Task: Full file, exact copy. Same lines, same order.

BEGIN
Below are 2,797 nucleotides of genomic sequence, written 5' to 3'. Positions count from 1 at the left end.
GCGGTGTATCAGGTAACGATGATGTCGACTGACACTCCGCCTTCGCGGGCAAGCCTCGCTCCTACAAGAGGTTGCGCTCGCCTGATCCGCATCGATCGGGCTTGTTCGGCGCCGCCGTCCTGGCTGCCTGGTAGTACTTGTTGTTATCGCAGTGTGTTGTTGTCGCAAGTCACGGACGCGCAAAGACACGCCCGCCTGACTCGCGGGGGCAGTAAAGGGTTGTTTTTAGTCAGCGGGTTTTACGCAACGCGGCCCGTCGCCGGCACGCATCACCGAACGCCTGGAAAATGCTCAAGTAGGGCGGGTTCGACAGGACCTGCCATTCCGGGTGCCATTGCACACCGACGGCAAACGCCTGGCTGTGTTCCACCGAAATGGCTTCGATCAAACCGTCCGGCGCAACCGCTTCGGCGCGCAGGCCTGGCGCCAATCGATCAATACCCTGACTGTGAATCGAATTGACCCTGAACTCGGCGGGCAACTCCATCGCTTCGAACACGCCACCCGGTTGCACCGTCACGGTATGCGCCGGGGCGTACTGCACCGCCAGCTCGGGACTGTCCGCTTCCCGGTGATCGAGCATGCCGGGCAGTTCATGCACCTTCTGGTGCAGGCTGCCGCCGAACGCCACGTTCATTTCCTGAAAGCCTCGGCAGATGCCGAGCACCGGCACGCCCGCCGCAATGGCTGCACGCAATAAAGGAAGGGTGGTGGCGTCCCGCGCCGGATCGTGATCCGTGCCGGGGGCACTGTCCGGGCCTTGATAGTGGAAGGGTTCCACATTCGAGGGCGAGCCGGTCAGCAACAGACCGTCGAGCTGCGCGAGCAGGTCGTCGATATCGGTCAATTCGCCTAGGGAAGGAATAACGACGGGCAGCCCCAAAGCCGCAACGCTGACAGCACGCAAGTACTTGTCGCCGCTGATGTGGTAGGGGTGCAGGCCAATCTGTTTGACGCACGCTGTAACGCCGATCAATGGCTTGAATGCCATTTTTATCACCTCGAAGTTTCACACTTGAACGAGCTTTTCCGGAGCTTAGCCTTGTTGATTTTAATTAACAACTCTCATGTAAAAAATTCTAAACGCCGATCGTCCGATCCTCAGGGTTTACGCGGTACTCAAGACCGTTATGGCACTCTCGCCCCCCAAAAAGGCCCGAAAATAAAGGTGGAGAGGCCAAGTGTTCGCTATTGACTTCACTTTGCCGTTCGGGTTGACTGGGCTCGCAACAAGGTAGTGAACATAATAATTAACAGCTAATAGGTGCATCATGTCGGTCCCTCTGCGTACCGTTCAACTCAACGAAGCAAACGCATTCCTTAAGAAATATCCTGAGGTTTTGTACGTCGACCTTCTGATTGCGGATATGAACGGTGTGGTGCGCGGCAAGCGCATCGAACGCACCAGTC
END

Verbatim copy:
Below are 2,797 nucleotides of genomic sequence, written 5' to 3'. Positions count from 1 at the left end.
GCGGTGTATCAGGTAACGATGATGTCGACTGACACTCCGCCTTCGCGGGCAAGCCTCGCTCCTACAAGAGGTTGCGCTCGCCTGATCCGCATCGATCGGGCTTGTTCGGCGCCGCCGTCCTGGCTGCCTGGTAGTACTTGTTGTTATCGCAGTGTGTTGTTGTCGCAAGTCACGGACGCGCAAAGACACGCCCGCCTGACTCGCGGGGGCAGTAAAGGGTTGTTTTTAGTCAGCGGGTTTTACGCAACGCGGCCCGTCGCCGGCACGCATCACCGAACGCCTGGAAAATGCTCAAGTAGGGCGGGTTCGACAGGACCTGCCATTCCGGGTGCCATTGCACACCGACGGCAAACGCCTGGCTGTGTTCCACCGAAATGGCTTCGATCAAACCGTCCGGCGCAACCGCTTCGGCGCGCAGGCCTGGCGCCAATCGATCAATACCCTGACTGTGAATCGAATTGACCCTGAACTCGGCGGGCAACTCCATCGCTTCGAACACGCCACCCGGTTGCACCGTCACGGTATGCGCCGGGGCGTACTGCACCGCCAGCTCGGGACTGTCCGCTTCCCGGTGATCGAGCATGCCGGGCAGTTCATGCACCTTCTGGTGCAGGCTGCCGCCGAACGCCACGTTCATTTCCTGAAAGCCTCGGCAGATGCCGAGCACCGGCACGCCCGCCGCAATGGCTGCACGCAATAAAGGAAGGGTGGTGGCGTCCCGCGCCGGATCGTGATCCGTGCCGGGGGCACTGTCCGGGCCTTGATAGTGGAAGGGTTCCACATTCGAGGGCGAGCCGGTCAGCAACAGACCGTCGAGCTGCGCGAGCAGGTCGTCGATATCGGTCAATTCGCCTAGGGAAGGAATAACGACGGGCAGCCCCAAAGCCGCAACGCTGACAGCACGCAAGTACTTGTCGCCGCTGATGTGGTAGGGGTGCAGGCCAATCTGTTTGACGCACGCTGTAACGCCGATCAATGGCTTGAATGCCATTTTTATCACCTCGAAGTTTCACACTTGAACGAGCTTTTCCGGAGCTTAGCCTTGTTGATTTTAATTAACAACTCTCATGTAAAAAATTCTAAACGCCGATCGTCCGATCCTCAGGGTTTACGCGGTACTCAAGACCGTTATGGCACTCTCGCCCCCCAAAAAGGCCCGAAAATAAAGGTGGAGAGGCCAAGTGTTCGCTATTGACTTCACTTTGCCGTTCGGGTTGACTGGGCTCGCAACAAGGTAGTGAACATAATAATTAACAGCTAATAGGTGCATCATGTCGGTCCCTCTGCGTACCGTTCAACTCAACGAAGCAAACGCATTCCTTAAGAAATATCCTGAGGTTTTGTACGTCGACCTTCTGATTGCGGATATGAACGGTGTGGTGCGCGGCAAGCGCATCGAACGCACCAGTC